Mix equal parts of 2 primary colors to make a secondary color. Mix a warm version of this color by adding more of the warm primary, usually, this would be yellow. Mix a cool version of this color by adding more of the cool primary, usually, this would be blue.

Focal Point

Draw attention to a painting's focal area by placing two complementary colors next to each other. When painting with complementary colors, consider placing them side by side in the focal area of the painting.

Complementary colors placed next to one another seem to vibrate in the eye. The contrast between the two colors attracts attention.

Use this to guide the viewer's attention through a painting. This simple technique can be used to make the focal point stand out. My personal favorite complementary color pair is blue accented by orange.

Complementary Color Painting Gray

Here's how to mix paint color gray. Mix a variety of grays by mixing equal parts of 2 complementary colors. Make a warm gray by adding more of a warm complementary.

Tone down a bright color by adding a very small amount of its complementary color. This will decrease the saturation of the paint color. This is very useful when creating depth in a painting. Objects that recede in space should become less saturated the farther away they are from the viewer. This visual distance can be achieved, in part, by mixing complementary paint colors.

Paint colors are often lightened with white. It is possible to lighten a color using another color. For example, use light blue to lighten a color and create a cool tint of that color. Adding light yellow will not only lighten the color but creates a warmer tint of the color.

Can You Mix Paint To Make It Darker?

You can mix paint to make it darker. For example, I often make Ultramarine Blue darker by mixing it with a dark brown.

Browns often contain a bit of orange, therefore the brown acts as a complementary color. The result is a dark, neutral blue that works well for painting shadows.

In order to make a pink darker, add more red or magenta to your paint mixture. This will saturate your color mixture resulting in a darker, more intense paint color.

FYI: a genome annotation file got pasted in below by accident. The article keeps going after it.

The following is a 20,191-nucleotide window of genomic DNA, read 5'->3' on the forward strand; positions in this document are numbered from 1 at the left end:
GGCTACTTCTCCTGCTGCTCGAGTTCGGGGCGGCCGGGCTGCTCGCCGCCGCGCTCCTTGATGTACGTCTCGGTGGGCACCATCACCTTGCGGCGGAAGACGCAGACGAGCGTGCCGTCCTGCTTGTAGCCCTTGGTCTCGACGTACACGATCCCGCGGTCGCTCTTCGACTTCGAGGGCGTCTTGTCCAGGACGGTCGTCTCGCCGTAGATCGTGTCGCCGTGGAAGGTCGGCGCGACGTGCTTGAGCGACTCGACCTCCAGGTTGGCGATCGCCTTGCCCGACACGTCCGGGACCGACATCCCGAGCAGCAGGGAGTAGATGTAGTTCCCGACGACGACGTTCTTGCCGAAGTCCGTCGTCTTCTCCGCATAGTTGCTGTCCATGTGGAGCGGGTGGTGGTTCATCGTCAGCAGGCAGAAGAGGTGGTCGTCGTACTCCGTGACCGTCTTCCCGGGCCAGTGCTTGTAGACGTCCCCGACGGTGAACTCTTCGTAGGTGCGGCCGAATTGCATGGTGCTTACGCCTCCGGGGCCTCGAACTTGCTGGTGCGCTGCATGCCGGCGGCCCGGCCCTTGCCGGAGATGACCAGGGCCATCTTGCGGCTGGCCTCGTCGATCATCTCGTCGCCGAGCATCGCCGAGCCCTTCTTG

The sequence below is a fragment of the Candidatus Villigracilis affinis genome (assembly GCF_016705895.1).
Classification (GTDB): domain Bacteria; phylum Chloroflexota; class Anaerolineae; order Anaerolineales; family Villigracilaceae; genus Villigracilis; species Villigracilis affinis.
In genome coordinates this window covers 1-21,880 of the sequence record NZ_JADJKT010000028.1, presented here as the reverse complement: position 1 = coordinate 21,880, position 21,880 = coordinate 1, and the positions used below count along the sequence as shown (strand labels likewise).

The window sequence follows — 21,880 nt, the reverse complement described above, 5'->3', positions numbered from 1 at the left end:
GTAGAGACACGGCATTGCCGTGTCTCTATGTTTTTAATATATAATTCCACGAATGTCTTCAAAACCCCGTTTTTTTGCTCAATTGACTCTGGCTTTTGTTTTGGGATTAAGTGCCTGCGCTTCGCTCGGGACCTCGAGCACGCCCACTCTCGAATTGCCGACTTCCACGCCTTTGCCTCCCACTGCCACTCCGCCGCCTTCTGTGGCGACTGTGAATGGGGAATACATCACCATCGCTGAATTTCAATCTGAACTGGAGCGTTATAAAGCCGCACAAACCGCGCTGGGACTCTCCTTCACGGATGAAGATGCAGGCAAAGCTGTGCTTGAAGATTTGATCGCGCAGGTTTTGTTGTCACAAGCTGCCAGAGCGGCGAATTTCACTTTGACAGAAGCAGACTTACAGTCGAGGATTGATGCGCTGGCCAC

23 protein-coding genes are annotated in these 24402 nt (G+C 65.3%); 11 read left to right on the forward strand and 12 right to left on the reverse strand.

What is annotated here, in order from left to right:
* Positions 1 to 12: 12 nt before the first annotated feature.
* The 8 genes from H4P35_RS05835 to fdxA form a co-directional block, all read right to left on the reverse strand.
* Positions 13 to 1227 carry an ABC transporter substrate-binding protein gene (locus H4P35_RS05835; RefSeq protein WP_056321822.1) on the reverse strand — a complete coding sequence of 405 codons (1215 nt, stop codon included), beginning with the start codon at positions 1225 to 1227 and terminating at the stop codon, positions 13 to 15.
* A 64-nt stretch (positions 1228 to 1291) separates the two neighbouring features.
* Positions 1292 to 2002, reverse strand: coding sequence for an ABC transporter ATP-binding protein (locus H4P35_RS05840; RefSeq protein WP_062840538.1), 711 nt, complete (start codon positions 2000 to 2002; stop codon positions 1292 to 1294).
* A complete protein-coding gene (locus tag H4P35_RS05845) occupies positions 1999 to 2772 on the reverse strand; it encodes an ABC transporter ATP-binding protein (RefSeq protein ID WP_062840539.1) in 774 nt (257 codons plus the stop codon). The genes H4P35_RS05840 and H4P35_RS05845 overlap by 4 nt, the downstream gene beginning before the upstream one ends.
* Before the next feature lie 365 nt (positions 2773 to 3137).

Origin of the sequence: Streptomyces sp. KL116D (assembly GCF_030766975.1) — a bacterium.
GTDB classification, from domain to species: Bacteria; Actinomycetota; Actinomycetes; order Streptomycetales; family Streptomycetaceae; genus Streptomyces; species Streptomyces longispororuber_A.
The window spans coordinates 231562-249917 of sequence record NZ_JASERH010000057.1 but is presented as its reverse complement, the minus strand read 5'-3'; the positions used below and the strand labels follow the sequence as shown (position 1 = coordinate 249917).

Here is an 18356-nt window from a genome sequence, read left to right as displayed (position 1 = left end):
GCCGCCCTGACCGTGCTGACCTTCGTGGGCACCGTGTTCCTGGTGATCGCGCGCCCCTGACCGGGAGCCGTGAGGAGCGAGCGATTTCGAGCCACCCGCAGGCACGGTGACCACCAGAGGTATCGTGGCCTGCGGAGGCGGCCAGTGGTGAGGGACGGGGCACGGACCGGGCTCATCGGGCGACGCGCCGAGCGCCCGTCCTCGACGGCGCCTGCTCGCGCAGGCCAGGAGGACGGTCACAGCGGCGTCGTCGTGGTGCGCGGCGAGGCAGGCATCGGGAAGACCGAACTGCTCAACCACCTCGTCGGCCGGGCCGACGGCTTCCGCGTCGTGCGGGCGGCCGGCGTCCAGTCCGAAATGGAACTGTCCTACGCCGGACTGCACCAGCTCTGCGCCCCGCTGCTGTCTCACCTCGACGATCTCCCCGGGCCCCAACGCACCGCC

Knowledge of the color wheel can help you understand which paint colors to mix to get the desired results.

What Color Is Made By Mixing All Colors

Mixing all colors will essentially give you a muddy color. Aim to mix the desired color from 3 or fewer paint colors.

Color Mixing

Be selective about the paint colors you choose for your paint mix. To make cool colors, start with tubes of cool oil paint colors. Mix to get the desired result.

It is much more difficult to mix warm colors together and then attempt to make them cool. Warm and cool versions of oil paint color are available for virtually every color straight from the paint tube.

Natural Color

When mixing paint, a highly saturated pink that is mixed with a touch of green will become more neutral. The green will reduce the saturation or chroma of the pink. On a color wheel, the complement of pink (or red) is green.

A highly saturated paint color could be said to have a high level of intensity, strength, color, vividness, or loudness.

Colors in nature are often subtle. Painting realistic often requires neutralizing bright paint colors to make them appear more natural.

A bright intense green, for instance, would likely need a spot of red added to it prior to painting grass. Otherwise, bright green paint straight from the tube would seem loud, cartoonish, and unnatural.

Background Colors

The background in a painting is often painted with neutral, less saturated oil paint colors. Neutral colors visually recede into the distance.

A bright blue could be mixed with a bit of orange to create a distant sky or horizon. Green grass off in the distance would be toned down with red or pink. Yellows may be toned down with the smallest touch of violet.

Objects in the distance are usually less saturated which makes them appear to be off in the distance. Colors used to paint a background should lessen in value or intensity, as objects gradually disappear from view.

Sharp details and strong saturated colors should be reserved for a painting's foreground or focal point. Use complementary colors in your paint mixing to lessen the intensity of colors.

Adjust Color Often

When painting realistic, the paint color should be adjusted often as you move around the form. An object that is painted a single color will look flat. Modifying the color slightly as you paint the form will create depth.

Using A Color Wheel In Design

A simple way to use a color wheel in design is to create a color theme. Use a color wheel when trying to think about the best colors for a new painting or project.

Color wheel and color theory.

In college, much of my color theory class was spent learning the color wheel and how to use it.

Conclusion:

A color wheel is used to teach color theory. An art color wheel illustrates the relationship between colors. It helps an artist understand how to better mix oil paint colors.

Knowledge of complementary colors and analogous color themes can be very useful in art composition. Complementary colors placed next to one another will attract the viewer's attention.

Mixing one oil paint color with its complementary color will neutralize or desaturate a paint color. Mix oil paint to create tertiary colors as warm or cool versions of a color. Knowledge of the color wheel can help you paint better.

Author: Sonia Reeder-Jones